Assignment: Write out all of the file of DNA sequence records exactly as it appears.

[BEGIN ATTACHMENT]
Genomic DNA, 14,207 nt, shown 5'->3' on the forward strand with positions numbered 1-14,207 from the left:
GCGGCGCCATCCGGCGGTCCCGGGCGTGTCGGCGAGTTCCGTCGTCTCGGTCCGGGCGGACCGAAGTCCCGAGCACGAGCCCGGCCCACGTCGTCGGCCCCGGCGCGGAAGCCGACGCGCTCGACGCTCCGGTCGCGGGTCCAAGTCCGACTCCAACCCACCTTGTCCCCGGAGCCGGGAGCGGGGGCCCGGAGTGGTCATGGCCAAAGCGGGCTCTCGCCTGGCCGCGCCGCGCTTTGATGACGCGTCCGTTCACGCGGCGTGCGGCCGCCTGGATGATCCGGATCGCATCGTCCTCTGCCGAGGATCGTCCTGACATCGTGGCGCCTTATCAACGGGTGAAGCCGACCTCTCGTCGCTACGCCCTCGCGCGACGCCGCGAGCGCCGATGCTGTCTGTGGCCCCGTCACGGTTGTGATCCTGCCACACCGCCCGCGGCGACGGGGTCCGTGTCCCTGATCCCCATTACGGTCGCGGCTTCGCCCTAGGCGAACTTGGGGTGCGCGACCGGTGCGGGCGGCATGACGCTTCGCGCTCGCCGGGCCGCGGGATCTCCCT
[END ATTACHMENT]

Genomic DNA, 14,207 nt, shown 5'->3' on the forward strand with positions numbered 1-14,207 from the left:
GCGGCGCCATCCGGCGGTCCCGGGCGTGTCGGCGAGTTCCGTCGTCTCGGTCCGGGCGGACCGAAGTCCCGAGCACGAGCCCGGCCCACGTCGTCGGCCCCGGCGCGGAAGCCGACGCGCTCGACGCTCCGGTCGCGGGTCCAAGTCCGACTCCAACCCACCTTGTCCCCGGAGCCGGGAGCGGGGGCCCGGAGTGGTCATGGCCAAAGCGGGCTCTCGCCTGGCCGCGCCGCGCTTTGATGACGCGTCCGTTCACGCGGCGTGCGGCCGCCTGGATGATCCGGATCGCATCGTCCTCTGCCGAGGATCGTCCTGACATCGTGGCGCCTTATCAACGGGTGAAGCCGACCTCTCGTCGCTACGCCCTCGCGCGACGCCGCGAGCGCCGATGCTGTCTGTGGCCCCGTCACGGTTGTGATCCTGCCACACCGCCCGCGGCGACGGGGTCCGTGTCCCTGATCCCCATTACGGTCGCGGCTTCGCCCTAGGCGAACTTGGGGTGCGCGACCGGTGCGGGCGGCATGACGCTTCGCGCTCGCCGGGCCGCGGGATCTCCCT